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This page contains a single entry from the blog posted on January 16, 2004 1:42 PM. The previous post in this blog was 21st Century birthday. The next post in this blog is Famous for another 15 minutes. Many more can be found on the main index page or by looking through the archives.

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Friday, January 16, 2004

Let's not and say we did

So George the Rocket Scientist wants to start throwing billions at putting humans on Mars, and establishing a colony on the moon.

On the moon, I'm sure it will be either a penal colony or a military base. And then Chief Justice Thomas, who'll still be around, can tell us whether the Constitution applies in space. ("It doesn't specifically say so in the document, so the answer is no.")

You know, the whole idea of "manned" space flight makes no sense any more. With computer technology and robotics, we can do all the space exploration we really need to do with no humans getting any higher than Courtney Love. It's a lot cheaper, and a lot safer, that way. I'm tired of watching us throw our money away putting astronauts into space, then shed our Presidential crocodile tears when we can't get them up or down through the 100,000-foot level in one piece.

Sending humans into space when robots would do is just a bunch of macho cowboy posturing from Texas and Florida. It's like having someone stand out in sub-zero temperatures to make ice cubes when you've got an ice maker in your freezer. History will laugh at how foolish it has become.

And don't tell me we really need to know what years in space will do to a human body. Let's spend that money to figure out how to stop cancer cells from spreading without killing the patient. We can do that on the ground. On this planet.

Comments (10)

He's a space cowboy. Bet you weren't ready for that.

Apologies to Steve Miller.

Some people call him Maurice...

Speaking as someone who will work in the cancer-curing field, I think we're doing just fine in the money department. People will always pay for health-related science, but true economic progress will come from investing in ideas that seem ridiculous at the time.

Space science is terribly important as a driver for engineering, information science, materials science and nanotechnology, all sciences of the future. I hate to throw this saw out there, but 'what good is a newborn baby?'

I'm not against spending money on space exploration. But is the extra money needed for physical human presence in space worth it? I think not.

Right on, Jack. Eradication of hunger and poverty, not space, is the final frontier. Despite Trekkies' most fervent wishes, space is too damn dangerous for humans to migrate there.

The eradication of hunger and poverty is much more a political problem than a scientific one.
Space, however, is a science problem.

Is the extra money worth it sending humans? Yeah, I think it is. Most of that money will go towards research into science and engineering that will have benefits that we can't possibly begin to imagine. (Imagine the innovations in materials science that will come from trying to make space safer for humans?)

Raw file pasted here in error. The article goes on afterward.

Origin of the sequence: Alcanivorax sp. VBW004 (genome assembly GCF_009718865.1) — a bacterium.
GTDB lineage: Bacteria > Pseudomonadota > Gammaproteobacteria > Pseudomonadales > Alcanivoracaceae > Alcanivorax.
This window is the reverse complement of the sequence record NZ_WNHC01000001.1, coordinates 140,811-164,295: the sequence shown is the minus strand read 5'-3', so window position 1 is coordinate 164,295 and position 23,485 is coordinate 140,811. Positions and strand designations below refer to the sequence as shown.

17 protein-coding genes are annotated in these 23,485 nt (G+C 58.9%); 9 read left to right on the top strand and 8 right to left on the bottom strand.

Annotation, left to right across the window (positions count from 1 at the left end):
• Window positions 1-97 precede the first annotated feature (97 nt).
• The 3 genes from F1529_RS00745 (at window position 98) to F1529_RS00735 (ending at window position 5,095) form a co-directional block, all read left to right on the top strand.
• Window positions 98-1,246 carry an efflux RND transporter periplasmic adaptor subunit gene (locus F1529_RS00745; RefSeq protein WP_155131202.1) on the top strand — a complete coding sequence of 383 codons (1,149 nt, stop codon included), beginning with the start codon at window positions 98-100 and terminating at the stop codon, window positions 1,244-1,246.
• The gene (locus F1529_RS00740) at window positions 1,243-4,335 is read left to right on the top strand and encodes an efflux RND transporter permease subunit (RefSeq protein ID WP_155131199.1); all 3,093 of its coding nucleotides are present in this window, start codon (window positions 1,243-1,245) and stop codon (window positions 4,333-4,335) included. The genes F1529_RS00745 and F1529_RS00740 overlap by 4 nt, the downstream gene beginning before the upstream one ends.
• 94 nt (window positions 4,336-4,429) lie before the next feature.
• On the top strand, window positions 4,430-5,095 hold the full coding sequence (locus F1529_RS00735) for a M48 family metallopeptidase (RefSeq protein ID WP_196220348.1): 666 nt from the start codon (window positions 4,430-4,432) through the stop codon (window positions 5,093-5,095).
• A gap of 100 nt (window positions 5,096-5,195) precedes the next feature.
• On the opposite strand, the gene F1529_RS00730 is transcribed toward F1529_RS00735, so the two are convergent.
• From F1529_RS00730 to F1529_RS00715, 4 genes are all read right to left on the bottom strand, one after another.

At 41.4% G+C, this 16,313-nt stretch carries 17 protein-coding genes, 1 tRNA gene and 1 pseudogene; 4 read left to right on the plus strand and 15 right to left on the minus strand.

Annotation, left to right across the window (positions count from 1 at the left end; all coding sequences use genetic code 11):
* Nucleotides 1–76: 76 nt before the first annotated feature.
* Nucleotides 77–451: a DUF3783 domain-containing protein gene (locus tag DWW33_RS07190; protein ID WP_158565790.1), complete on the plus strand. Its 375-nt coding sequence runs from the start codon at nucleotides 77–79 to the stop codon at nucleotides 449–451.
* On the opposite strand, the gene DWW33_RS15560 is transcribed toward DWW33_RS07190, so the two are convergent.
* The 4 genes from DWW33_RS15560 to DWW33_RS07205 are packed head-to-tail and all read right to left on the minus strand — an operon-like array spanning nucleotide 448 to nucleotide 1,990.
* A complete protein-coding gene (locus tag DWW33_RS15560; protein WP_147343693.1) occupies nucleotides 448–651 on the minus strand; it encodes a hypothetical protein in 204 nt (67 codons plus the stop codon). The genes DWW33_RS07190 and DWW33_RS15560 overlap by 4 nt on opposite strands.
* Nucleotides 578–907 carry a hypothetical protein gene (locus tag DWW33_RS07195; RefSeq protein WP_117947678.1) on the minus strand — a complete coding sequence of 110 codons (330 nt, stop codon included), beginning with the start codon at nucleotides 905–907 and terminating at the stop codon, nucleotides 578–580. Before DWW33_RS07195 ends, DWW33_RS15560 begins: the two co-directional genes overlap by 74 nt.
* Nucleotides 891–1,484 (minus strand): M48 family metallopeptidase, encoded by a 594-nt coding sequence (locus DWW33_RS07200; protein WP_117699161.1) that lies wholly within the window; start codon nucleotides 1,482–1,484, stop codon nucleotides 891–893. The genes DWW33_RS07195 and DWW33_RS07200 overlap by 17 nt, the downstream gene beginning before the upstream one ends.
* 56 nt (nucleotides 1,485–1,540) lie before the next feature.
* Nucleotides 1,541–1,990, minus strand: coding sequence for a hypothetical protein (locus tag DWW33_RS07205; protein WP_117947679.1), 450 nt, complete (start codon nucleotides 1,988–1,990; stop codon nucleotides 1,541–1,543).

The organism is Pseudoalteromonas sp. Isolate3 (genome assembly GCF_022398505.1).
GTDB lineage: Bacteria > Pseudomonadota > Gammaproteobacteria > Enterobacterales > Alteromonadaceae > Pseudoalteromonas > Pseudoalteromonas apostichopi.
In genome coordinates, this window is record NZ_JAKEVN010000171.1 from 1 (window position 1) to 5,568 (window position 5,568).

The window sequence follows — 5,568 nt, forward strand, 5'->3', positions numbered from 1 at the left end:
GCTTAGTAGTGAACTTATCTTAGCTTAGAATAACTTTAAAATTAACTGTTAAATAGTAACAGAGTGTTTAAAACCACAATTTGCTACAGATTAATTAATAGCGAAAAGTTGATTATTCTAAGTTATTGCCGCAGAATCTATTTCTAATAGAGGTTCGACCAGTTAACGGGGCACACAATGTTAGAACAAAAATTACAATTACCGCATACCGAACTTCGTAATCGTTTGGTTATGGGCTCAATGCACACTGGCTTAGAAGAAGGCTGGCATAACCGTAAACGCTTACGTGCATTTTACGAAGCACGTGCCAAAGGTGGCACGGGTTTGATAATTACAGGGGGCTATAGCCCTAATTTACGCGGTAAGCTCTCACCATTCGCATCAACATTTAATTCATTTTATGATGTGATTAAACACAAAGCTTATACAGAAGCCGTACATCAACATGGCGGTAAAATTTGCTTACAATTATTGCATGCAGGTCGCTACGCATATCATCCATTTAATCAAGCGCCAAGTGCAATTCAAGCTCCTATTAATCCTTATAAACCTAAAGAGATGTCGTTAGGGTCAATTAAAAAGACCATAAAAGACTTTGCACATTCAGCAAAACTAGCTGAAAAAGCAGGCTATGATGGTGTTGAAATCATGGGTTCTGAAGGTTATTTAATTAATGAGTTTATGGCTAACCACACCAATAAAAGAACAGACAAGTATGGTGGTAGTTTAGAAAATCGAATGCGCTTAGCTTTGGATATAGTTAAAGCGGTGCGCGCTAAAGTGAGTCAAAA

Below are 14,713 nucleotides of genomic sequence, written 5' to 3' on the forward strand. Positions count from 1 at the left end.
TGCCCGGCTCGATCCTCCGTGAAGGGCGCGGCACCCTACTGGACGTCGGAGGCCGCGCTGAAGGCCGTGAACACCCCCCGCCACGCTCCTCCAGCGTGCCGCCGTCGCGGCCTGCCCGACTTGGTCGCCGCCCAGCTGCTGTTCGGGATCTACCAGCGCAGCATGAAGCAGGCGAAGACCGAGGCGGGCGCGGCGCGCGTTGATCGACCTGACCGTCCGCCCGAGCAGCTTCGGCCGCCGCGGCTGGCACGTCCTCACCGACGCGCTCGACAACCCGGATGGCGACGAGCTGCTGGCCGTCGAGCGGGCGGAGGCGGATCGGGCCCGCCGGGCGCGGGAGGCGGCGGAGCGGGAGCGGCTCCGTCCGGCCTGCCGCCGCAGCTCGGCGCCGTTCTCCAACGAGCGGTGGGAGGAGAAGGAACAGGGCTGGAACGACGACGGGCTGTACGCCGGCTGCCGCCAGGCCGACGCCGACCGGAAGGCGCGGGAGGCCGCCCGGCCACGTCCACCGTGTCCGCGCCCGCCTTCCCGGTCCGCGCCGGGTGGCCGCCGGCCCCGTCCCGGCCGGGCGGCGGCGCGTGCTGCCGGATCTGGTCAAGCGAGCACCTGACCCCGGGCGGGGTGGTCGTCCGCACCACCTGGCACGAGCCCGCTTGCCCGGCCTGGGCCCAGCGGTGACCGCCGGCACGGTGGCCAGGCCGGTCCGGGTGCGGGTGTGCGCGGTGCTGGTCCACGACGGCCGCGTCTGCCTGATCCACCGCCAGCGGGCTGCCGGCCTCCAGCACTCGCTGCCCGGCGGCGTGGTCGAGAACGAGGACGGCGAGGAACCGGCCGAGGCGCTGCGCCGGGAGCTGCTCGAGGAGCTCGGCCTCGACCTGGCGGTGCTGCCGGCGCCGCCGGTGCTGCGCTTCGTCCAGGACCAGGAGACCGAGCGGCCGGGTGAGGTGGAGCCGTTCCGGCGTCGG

The economy of our new time will depend on us funding the research that gets us there. Any money we can throw at that is money well-spent.

"Scientific" and "political" are just two labels for the multitude of problems at which the government throws money. I agree with Martin Luther King that the government should spend more on eradicating hunger and poverty for the masses, which is possible and would directly benefit millions, than it does on sending an elite few into outer space, the success of which is speculative and benefits of which are indirect. The U.S. could pay every American a living wage and buy him/her health insurance with all the money it's planning to spend on space colonies. It would be cheaper and safer, but just as pointless, to try to urbanize Antarctica and the ocean as to settle Mars and the moon. ;)

And yet, none of the countries who *aren't* sending space missions (whether manned or machine) have solved all these problems.

It's not a zero sum game, and it's just barely possible that the answers to the questions will come from space exploration rather than direct investment.

We have the ISS to study the effects of space flights on humans and already know that there are a number of major problems to overcome before we go any further.

Let's figure out how to solve the problems we know about, and then go on to the next stage.

The robots are enabling us to enlarge our list of problems and possible solutions, but if they don't show us some obvious solution to one of the major problems, like the fuel for a return trip, what's the point in going?

We need a replacement for the shuttle, new instruments to study the universe, some way of cleaning up the near-earth junk, effective shields for solar flares, etc.

There is a lot we need to know before blowing a lot of money on a photo op.

Who should be the next person sent into space ?
A) Roger Clemens
B) Paul Begala
C) Michael Bolton
D) Clay Aiken
E) Teddy Kennedy
F) Al Franken


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